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Sheriff Candidates Debate at Santa Monica's Church in Ocean Park

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Pacific Park, Santa Monica Pier

Santa Monica Convention and Visitors BureauWhen one lives in a city as breathtakingly beautiful and unique as Santa Monica, inevitably that city will be shared with visitors.

By Daniel Larios
Staff Writer

April 24, 2014 -- Six candidates vying to replace embattled L.A. County Sheriff Lee Baca will square off against each other in Santa Monica Thursday.

The Los Angeles League of Women Voter’s will host the Los Angeles County Sheriff Candidate Forum April 24 from 6:30 to 9:30 p.m. at the Church in Ocean Park located on 235 Hill.

Six of the seven candidates competing to run L.A. County’s powerful and scandal-ridden sheriff’s department will have a chance talk to voters in Thursday’s debate, the second moderated by the Los Angeles League of Women Voters.

“Many people don't know that the sheriff is an elected official whose entire department hugely impacts the lives of millions of county residents,” League officials said.

Sheriff’s deputies not only patrol 42 of L.A. County’s 88 incorporated cities, they also staff County jails, secures courthouses, community colleges, government buildings, parks, marinas and the vast network of buses and trains operated by the Los Angeles County Metropolitan Transportation Authority and Metrolink.

Currently, the Department is run by interim Sheriff John L. Scott. Baca stepped down in January after the Sheriff’s Department -- the largest in the country -- was rocked by a federal investigation that led to the arrest of 18 deputies charged with corruption and civil rights abuses.

The question of how to reform the Department with its $2.8 billion annual budget and 17,000 employees will be front and center in the debates.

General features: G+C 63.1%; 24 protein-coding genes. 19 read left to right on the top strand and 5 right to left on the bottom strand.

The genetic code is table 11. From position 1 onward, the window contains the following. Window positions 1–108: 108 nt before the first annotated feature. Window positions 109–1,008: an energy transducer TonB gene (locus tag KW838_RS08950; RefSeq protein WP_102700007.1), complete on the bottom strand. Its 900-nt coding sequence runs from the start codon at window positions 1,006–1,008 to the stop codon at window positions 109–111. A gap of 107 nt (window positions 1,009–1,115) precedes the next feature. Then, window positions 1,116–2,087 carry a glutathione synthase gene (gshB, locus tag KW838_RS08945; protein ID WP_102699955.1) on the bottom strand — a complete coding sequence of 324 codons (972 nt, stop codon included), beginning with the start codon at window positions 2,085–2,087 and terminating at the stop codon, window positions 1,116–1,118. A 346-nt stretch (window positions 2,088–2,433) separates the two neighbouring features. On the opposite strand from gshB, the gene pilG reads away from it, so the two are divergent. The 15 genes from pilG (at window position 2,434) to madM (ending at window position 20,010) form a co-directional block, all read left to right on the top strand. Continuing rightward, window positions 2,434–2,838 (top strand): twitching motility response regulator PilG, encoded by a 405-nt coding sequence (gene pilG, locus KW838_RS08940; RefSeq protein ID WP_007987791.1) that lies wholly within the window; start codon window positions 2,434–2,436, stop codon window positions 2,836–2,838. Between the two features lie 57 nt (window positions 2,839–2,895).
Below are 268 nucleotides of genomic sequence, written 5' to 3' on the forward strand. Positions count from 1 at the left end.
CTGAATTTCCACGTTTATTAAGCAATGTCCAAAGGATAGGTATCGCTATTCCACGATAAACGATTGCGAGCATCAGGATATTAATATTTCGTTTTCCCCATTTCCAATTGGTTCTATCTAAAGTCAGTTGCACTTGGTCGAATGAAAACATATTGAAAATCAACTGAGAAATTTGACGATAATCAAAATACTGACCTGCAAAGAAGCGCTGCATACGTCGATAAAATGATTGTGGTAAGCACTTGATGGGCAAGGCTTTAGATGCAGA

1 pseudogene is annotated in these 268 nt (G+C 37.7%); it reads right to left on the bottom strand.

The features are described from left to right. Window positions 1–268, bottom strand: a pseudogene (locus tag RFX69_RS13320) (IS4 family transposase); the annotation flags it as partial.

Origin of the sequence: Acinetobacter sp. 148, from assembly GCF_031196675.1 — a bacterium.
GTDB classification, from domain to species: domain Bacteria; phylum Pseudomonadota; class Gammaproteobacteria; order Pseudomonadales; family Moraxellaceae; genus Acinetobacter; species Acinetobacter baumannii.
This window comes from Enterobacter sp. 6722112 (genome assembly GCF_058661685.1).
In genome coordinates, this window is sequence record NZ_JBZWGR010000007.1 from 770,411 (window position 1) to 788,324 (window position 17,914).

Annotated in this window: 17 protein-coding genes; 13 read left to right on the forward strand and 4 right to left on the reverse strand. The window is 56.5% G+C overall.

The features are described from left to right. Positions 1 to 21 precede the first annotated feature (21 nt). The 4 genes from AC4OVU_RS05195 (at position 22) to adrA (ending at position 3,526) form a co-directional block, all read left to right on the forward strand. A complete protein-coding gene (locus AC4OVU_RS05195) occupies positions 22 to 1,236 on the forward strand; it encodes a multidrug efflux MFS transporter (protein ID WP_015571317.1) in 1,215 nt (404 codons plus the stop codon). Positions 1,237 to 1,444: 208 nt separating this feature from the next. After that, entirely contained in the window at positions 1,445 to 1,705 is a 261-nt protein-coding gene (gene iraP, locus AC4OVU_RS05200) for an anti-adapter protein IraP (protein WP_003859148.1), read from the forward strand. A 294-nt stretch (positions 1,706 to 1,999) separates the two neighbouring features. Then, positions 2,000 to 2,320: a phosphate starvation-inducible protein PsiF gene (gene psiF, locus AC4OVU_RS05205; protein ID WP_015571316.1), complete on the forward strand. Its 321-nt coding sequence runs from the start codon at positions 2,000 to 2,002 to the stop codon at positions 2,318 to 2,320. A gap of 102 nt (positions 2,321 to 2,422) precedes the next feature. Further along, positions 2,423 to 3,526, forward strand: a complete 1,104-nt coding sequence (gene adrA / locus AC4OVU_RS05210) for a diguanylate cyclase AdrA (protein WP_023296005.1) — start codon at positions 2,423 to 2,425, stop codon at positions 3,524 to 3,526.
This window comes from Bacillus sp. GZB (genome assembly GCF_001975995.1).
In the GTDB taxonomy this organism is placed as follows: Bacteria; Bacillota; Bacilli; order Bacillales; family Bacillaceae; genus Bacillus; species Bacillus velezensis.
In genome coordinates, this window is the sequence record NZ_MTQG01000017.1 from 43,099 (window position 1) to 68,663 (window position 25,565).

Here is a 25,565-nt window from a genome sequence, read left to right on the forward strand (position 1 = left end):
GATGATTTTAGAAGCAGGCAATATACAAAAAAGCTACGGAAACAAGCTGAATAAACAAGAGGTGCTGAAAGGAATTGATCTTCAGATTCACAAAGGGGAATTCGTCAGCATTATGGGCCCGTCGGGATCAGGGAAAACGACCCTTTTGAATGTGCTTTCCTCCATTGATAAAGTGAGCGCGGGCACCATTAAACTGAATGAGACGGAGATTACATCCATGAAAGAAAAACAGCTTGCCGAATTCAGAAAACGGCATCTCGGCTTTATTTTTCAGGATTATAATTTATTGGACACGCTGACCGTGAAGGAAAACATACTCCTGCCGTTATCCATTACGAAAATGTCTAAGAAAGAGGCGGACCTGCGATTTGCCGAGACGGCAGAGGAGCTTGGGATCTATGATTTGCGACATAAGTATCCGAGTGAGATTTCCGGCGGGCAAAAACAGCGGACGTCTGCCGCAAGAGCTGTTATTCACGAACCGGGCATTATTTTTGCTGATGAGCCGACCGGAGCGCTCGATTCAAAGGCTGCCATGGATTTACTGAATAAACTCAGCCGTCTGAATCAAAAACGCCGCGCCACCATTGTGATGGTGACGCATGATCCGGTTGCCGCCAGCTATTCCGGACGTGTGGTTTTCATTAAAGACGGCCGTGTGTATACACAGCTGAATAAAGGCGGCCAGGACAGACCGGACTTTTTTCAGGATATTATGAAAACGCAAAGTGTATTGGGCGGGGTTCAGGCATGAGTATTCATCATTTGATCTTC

“Every day, Los Angeles residents interact with the Sheriff’s Department in some capacity,” they said. “This debate will help voters understand the kinds of policies, changes, and markers the current sheriff candidates plan to instate.”

The Candidates

James McDonnell, widely considered to be the frontrunner in the race, spent most of his career at the Los Angeles Police Department. There, he was second-in-command to former Chief William Bratton.

He is currently serving as chief of police at the Long Beach Police Department and has the backing of major political figures, including Attorney General Kamala Harris, LA District Attorney Jackie Lacey, Supervisor Don Knabe and retiring Supervisor Zev Yarolsavsky.

Paul Tanaka is currently the Mayor of Gardena and was once former sheriff Lee Baca’s undersheriff.  The only registered Republican in the race, Tanaka is also a certified public accountant and served as the department’s budget manager.

Todd Rogers serves as Assistant Sheriff in charge of the department’s budget and personnel and is also the Mayor of the city of Lakewood. Rogers is positioning himself as the reform candidate, running on a platform of making the jails more humane jails and the Department, which has little independent oversight, more transparent.

His campaign drew some attention with commercials starring the cast of popular Comedy Central show Reno 911. His endorsements include Congresswoman Linda Sanchez and a slew of mayors and councilmembers from the east L.A. County.

Assistant Sheriff James Hellmold is in charge of the patrol and detective divisions of the Sheriff’s Department. Hellmold is campaigning as a community leader, touting his ties with local service organizations. He is endorsed by the Los Angeles Democratic Veterans and Civil Rights Attorney Connie Rice

Retired Sheriff’s Department Commander Robert Olmsted is also running as a reform candidate, using his whistleblower past to distinguish himself in the race. Olmsted instigated the federal investigation that eventually led to Baca’s retirement when in 2011, he went to the FBI after Baca refused to do anything about a problematic captain at the men’s central jail.

Retired Sheriff’s Department Lt. Patrick Gomez ran against Baca in 1998 and 2002. He once sued the department for denying him promotions and harassing his family, allegedly because he challenged Baca. He ended up winning a nearly $1 million payout.

LAPD Senior Detective Supervisor Lou Vince is a former Marine who also volunteered in the Sheriff’s Department as a reserve deputy sheriff for four years. He holds a Master’s degree in criminology and currently serves as a councilmember in the town of Agua Dulce, which is located northeast of Santa Clarita. He is endorsed by the Democratic Alliance for Action, the Stonewall Democrats, and Progressive Democrats of the Santa Monica Mountains.

The seven candidates will all appear on the June 3 primary ballot, but only the top two vote-getters will advance to the November General Election.

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